REMEDIAL September 10 2017 GR 157583

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REMEDIAL; Invervention – Jurisdiction no longer exists if main action was dismissed
G.R. No. 157583, September 10, 2014
FRUMENCIO E. PULGAR, PETITIONER, VS. THE REGIONAL TRIAL COURT OF
MAUBAN, QUEZON, BRANCH 64, QUEZON POWER (PHILIPPINES) LIMITED, CO.,
PROVINCE OF QUEZON,AND DEPARTMENT OF FINANCE, RESPONDENTS.
PERLAS-BERNABE, J.:
The Facts
Sometime in 1999, the Municipal Assessor of Mauban, Quezon issued 34 tax declarations on the buildings
and machinery comprising the coal-fired electric generation facility owned and operated by respondent
Quezon Power (Philippines) Limited, Co. (QPL), the Mauban Plant, assessing such at a total market value of
P29,626,578,291.00 and, hence, P500 Million, more or less, in realty taxes per annum. Subsequently in May 18,
QPL filed with the Municipal Assessor a sworn statement declaring that such properties had a value of only
P15,055,951,378.00. On March 16 and 23, 2001, QPL tendered to the Municipal Assessor the amount of
P60,223,805.51 as first quarter installment of the realty taxes on the plant, which the latter rejected. QPL then
filed a Complaint for Consignation and Damages before the RTC against the Province of Quezon and
Municipal Assessor, among others, and depositing to the RTC the same amount as paid for the first quarter
of 2001.
On January 28, 2002, Pulgar filed a Motion for Leave to Admit Answer-in-Intervention and Answer-inIntervention (motion for intervention), alleging, among others, that as a resident and taxpayer of Quezon
Province, he has an interest in the aggressive collection of realty taxes against QPL. By way of counterclaim,
he prayed for the award of moral damages and attorney’s fees, anchoring the same on the “mindless
disturbance of the forest and marine environment whereon the power plant of [QPL] stands.” Pulgar’s
motion
was
initially
granted
and
his
Answer-in-Intervention
was
admitted.
The RTC dismissed the case for lack of jurisdiction in the absence of a payment of the tax assessed under
protest, which requirement QPL attempted to skirt by alleging in its complaint that it is the very authority of
the Municipal Assessor to impose the assessment and the treasurer to collect the tax that it was questioning.
Declaring that QPL’s complaint essentially challenged the amount of the taxes assessed, the RTC ruled that it
is the Local Board of Assessment Appeals that had jurisdiction over the complaint. Consequently, it also
dismissed Pulgar’s motion for intervention since with the dismissal of the main case, the same had no leg to
stand
on.
Aggrieved, Pulgar filed a motion for reconsideration which was, however, denied in an Order dated March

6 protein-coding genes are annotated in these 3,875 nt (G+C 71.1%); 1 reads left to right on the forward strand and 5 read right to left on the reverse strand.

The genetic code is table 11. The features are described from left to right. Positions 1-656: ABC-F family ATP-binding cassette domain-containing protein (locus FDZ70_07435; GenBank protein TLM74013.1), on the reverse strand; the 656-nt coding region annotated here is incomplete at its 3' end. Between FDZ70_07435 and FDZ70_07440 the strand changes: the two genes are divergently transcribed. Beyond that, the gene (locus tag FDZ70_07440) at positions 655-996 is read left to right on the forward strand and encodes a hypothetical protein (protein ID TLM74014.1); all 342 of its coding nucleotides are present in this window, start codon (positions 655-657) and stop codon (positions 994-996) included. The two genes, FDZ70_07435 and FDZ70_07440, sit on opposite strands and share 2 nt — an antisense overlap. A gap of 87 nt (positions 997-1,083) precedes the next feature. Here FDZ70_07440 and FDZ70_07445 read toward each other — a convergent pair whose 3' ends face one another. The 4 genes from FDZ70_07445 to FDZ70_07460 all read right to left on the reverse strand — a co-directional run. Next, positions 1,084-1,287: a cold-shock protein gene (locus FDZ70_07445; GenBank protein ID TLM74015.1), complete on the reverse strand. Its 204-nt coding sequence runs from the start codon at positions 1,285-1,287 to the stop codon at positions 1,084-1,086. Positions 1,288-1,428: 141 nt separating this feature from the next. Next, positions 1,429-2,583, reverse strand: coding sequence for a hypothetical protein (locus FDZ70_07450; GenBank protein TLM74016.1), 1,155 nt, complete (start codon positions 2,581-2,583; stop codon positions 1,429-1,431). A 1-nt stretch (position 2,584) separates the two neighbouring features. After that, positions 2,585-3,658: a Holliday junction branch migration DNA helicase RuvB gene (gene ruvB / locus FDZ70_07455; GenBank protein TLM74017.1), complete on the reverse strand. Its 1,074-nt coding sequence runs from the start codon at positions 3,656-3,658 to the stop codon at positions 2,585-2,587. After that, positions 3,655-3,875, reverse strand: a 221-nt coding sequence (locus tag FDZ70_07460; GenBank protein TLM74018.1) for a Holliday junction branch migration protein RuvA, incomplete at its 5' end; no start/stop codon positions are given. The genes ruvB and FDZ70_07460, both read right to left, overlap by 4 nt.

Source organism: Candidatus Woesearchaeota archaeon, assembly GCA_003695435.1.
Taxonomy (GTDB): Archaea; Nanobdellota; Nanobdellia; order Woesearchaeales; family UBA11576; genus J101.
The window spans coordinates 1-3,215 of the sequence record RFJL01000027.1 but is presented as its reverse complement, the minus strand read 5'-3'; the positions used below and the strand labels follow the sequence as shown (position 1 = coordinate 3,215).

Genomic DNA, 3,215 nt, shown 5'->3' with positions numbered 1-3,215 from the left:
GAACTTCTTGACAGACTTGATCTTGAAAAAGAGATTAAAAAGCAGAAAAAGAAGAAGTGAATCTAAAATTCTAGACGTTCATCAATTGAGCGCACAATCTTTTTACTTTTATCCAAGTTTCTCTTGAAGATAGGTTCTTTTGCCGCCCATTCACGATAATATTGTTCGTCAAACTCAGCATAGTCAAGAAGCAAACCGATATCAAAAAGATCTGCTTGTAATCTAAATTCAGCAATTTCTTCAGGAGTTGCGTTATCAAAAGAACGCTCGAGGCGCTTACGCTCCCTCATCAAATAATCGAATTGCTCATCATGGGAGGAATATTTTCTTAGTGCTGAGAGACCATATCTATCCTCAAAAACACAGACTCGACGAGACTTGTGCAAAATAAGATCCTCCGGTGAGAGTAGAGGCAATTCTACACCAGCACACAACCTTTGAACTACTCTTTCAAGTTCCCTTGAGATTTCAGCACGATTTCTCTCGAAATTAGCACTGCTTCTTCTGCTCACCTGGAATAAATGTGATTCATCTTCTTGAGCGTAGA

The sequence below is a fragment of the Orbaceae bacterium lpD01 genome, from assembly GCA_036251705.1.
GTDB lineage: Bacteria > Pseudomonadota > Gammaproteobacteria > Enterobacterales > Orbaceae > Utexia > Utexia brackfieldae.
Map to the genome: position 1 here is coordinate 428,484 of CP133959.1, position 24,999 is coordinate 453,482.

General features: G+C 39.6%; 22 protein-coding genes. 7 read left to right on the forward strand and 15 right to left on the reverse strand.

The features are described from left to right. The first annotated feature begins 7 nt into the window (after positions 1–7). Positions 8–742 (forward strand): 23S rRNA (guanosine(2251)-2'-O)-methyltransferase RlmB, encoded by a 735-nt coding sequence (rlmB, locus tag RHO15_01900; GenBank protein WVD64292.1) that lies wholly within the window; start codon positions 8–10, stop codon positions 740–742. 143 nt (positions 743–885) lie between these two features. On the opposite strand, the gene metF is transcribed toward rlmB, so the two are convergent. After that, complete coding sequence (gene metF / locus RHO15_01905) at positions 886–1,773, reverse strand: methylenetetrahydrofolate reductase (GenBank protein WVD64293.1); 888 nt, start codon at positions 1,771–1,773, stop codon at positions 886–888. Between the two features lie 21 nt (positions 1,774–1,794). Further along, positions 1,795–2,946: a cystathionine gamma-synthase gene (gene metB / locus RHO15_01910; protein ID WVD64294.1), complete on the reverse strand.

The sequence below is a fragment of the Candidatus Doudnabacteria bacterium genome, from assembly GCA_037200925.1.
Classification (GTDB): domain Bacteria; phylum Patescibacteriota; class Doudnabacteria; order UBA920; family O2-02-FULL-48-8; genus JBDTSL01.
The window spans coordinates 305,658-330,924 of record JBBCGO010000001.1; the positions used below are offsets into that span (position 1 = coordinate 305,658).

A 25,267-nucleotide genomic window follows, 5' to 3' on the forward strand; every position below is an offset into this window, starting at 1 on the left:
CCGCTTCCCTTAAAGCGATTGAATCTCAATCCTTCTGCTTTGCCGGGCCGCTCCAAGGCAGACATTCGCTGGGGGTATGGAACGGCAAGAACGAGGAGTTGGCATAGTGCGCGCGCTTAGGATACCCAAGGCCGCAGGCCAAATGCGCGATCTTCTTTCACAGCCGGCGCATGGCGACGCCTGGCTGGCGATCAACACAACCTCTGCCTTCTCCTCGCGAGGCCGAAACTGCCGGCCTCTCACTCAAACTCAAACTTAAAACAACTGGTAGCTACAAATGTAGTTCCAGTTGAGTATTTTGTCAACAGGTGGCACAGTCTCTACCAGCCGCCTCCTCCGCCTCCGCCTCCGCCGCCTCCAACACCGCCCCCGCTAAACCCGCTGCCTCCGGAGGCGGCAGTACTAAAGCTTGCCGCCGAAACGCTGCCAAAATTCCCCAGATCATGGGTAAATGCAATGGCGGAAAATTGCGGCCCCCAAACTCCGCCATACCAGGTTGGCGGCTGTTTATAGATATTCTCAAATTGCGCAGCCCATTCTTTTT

13, 2003, hence, this petition.
The Issue Before The Court
Whether or not the RTC erred in dismissing Pulgar’s motion for intervention as a consequence of the
dismissal of the main case.
The Court’s Ruling
The
petition
lacks
merit.
Jurisdiction over an intervention is governed by jurisdiction over the main action. Accordingly, an
intervention presupposes the pendency of a suit in a court of competent jurisdiction.
In this case, Pulgar does not contest the RTC’s dismissal of Civil Case No. 0587-M for lack of jurisdiction,
but oddly maintains his intervention by asking in this appeal a review of the correctness of the subject realty
tax assessment. This recourse, the Court, however, finds to be improper since the RTC’s lack of jurisdiction
over the main case necessarily resulted in the dismissal of his intervention. In other words, the cessation of
the principal litigation – on jurisdictional grounds at that – means that Pulgar had, as a matter of course, lost
his right to intervene. Verily, it must be borne in mind that:
[I]ntervention is never an independent action, but is ancillary and supplemental to the existing litigation. Its
purpose is not to obstruct nor x xx unnecessarily delay the placid operation of the machinery of trial, but
merely to afford one not an original party, yet having a certain right or interest in the pending case, the
opportunity to appear and be joined so he could assert or protect such right or interests.
Otherwise stated, the right of an intervenor should only be in aid of the right of the original party. Where the
right of the latter has ceased to exist, there is nothing to aid or fight for; hence, the right of intervention
ceases.
WHEREFORE,
SO
the
petition
is
DENIED.
ORDERED.
Velasco, Jr.,* Leonardo-De Castro, (Acting Chairperson),** Bersamin, Perez, and Perlas-Bernabe, JJ., concur.
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